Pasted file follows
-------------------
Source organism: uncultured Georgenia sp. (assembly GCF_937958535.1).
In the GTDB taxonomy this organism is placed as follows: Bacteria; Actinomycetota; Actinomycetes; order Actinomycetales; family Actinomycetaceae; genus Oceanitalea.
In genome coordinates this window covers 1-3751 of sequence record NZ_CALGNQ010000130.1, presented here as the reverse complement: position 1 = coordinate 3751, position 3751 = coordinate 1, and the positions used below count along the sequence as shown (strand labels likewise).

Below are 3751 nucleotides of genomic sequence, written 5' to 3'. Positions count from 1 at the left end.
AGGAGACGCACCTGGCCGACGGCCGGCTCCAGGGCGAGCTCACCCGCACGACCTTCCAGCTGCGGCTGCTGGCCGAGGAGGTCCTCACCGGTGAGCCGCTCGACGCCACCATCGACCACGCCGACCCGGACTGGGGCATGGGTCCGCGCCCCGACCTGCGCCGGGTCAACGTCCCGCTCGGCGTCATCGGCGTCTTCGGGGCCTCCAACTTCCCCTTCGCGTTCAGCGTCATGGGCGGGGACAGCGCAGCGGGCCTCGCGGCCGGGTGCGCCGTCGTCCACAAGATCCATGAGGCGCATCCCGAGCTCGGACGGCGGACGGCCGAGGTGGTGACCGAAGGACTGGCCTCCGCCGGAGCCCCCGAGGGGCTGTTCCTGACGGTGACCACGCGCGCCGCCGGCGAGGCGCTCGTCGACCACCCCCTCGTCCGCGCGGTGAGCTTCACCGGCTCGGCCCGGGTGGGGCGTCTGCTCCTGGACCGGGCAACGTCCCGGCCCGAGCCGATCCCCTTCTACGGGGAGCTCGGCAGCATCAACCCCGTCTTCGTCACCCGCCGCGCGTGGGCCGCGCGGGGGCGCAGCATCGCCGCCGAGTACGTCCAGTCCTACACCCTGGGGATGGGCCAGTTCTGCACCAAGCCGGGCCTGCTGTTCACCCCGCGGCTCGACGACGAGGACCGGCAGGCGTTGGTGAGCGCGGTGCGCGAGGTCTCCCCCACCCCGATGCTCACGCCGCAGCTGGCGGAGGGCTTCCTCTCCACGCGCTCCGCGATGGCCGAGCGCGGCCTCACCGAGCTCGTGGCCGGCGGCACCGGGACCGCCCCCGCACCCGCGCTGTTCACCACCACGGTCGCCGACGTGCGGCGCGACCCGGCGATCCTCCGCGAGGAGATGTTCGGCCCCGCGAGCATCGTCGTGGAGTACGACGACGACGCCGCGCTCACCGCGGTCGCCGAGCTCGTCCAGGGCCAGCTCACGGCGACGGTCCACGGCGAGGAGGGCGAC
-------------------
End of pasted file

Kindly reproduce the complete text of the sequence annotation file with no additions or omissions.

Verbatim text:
Source organism: uncultured Georgenia sp. (assembly GCF_937958535.1).
In the GTDB taxonomy this organism is placed as follows: Bacteria; Actinomycetota; Actinomycetes; order Actinomycetales; family Actinomycetaceae; genus Oceanitalea.
In genome coordinates this window covers 1-3751 of sequence record NZ_CALGNQ010000130.1, presented here as the reverse complement: position 1 = coordinate 3751, position 3751 = coordinate 1, and the positions used below count along the sequence as shown (strand labels likewise).

Below are 3751 nucleotides of genomic sequence, written 5' to 3'. Positions count from 1 at the left end.
AGGAGACGCACCTGGCCGACGGCCGGCTCCAGGGCGAGCTCACCCGCACGACCTTCCAGCTGCGGCTGCTGGCCGAGGAGGTCCTCACCGGTGAGCCGCTCGACGCCACCATCGACCACGCCGACCCGGACTGGGGCATGGGTCCGCGCCCCGACCTGCGCCGGGTCAACGTCCCGCTCGGCGTCATCGGCGTCTTCGGGGCCTCCAACTTCCCCTTCGCGTTCAGCGTCATGGGCGGGGACAGCGCAGCGGGCCTCGCGGCCGGGTGCGCCGTCGTCCACAAGATCCATGAGGCGCATCCCGAGCTCGGACGGCGGACGGCCGAGGTGGTGACCGAAGGACTGGCCTCCGCCGGAGCCCCCGAGGGGCTGTTCCTGACGGTGACCACGCGCGCCGCCGGCGAGGCGCTCGTCGACCACCCCCTCGTCCGCGCGGTGAGCTTCACCGGCTCGGCCCGGGTGGGGCGTCTGCTCCTGGACCGGGCAACGTCCCGGCCCGAGCCGATCCCCTTCTACGGGGAGCTCGGCAGCATCAACCCCGTCTTCGTCACCCGCCGCGCGTGGGCCGCGCGGGGGCGCAGCATCGCCGCCGAGTACGTCCAGTCCTACACCCTGGGGATGGGCCAGTTCTGCACCAAGCCGGGCCTGCTGTTCACCCCGCGGCTCGACGACGAGGACCGGCAGGCGTTGGTGAGCGCGGTGCGCGAGGTCTCCCCCACCCCGATGCTCACGCCGCAGCTGGCGGAGGGCTTCCTCTCCACGCGCTCCGCGATGGCCGAGCGCGGCCTCACCGAGCTCGTGGCCGGCGGCACCGGGACCGCCCCCGCACCCGCGCTGTTCACCACCACGGTCGCCGACGTGCGGCGCGACCCGGCGATCCTCCGCGAGGAGATGTTCGGCCCCGCGAGCATCGTCGTGGAGTACGACGACGACGCCGCGCTCACCGCGGTCGCCGAGCTCGTCCAGGGCCAGCTCACGGCGACGGTCCACGGCGAGGAGGGCGAC